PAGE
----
Parole Evidence and Consumer Fraud

The defendant’s claim that the plaintiff is barred by the ‘parole evidence rule’ is without merit. The current case has nothing to do with the terms and the contents of the agreement between the parties. The issue is the conduct of the defendants after the default on the agreement and GEMB obligation under the UCC and the Consumer Fraud Act. The court in Slowinski v. Valley National Bank 264 N.J.Super 172 (App.Div 1993) accepts this basic concept. If the defendant’s position was adopted the Slowinski holding would, effectively, be overruled. What does parole have to do with wrongful repossession? The alleged parole evidence does not fall within the definition of parole.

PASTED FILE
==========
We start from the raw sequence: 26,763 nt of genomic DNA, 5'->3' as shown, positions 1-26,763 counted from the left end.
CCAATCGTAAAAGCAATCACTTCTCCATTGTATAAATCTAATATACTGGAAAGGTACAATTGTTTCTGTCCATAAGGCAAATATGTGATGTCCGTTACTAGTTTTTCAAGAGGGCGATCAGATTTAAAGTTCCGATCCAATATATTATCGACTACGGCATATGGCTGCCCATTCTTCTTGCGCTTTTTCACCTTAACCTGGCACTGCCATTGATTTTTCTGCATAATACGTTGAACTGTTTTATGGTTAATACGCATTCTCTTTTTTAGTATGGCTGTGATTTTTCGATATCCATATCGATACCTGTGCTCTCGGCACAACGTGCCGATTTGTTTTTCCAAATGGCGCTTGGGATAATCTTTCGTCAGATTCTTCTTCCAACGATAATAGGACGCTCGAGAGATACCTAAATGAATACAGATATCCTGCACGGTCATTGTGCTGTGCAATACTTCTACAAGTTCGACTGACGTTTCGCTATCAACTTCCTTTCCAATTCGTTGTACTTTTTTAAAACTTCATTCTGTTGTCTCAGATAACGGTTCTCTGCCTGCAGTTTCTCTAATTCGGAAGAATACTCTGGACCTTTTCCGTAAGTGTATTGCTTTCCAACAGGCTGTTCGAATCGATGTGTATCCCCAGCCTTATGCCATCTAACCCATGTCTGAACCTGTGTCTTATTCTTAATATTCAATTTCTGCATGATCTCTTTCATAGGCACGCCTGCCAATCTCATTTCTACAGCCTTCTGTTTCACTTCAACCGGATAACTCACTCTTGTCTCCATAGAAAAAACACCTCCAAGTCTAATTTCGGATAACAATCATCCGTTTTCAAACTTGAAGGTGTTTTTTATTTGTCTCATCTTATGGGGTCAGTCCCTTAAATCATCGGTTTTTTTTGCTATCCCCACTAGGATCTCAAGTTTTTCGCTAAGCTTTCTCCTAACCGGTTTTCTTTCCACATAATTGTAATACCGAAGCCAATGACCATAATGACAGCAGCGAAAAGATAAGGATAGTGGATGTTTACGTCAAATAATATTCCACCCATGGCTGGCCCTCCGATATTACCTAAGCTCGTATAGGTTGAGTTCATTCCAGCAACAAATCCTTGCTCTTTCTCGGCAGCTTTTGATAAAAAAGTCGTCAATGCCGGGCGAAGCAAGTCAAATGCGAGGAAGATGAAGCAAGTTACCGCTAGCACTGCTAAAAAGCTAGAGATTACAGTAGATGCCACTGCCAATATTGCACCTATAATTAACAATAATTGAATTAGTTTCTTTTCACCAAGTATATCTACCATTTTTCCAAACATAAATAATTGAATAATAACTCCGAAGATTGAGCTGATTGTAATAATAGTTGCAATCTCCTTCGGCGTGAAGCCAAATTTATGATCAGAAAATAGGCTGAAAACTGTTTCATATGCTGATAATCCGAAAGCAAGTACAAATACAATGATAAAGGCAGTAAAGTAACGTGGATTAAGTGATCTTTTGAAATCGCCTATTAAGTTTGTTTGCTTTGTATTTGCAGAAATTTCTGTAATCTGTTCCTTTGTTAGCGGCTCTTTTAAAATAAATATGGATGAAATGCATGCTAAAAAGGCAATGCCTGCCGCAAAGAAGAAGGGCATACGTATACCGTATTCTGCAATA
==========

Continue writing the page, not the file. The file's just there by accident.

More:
It is only after the meaning of the contract is discerned that the parole evidence rule comes into play to prohibit the introduction of extrinsic evidence to vary the terms of the contract. Conway v. 287 Corporate Ctr. Associates, 187 N.J. 259, 270 (2006). Even if the court were to apply the parole evidence rule to the facts here they fall within the fraud exception.

The plaintiff’s version of the events, which is what defendants seek to interdict, falls squarely within the exception to the parole evidence rule for evidence, which establishes that the execution of the contract was procured by fraud. Filmlife, Inc. v. Mal “Z” Ena, Inc., 251 N.J.Super. 570, 573, 598 A.2d 1234 (App.Div.1991). That was the very purpose of the plaintiff’s testimony and it was not parole evidence at all. Wanetick v. Gateway 318 N.J.Super. 156, 159 (App.Div 1999).

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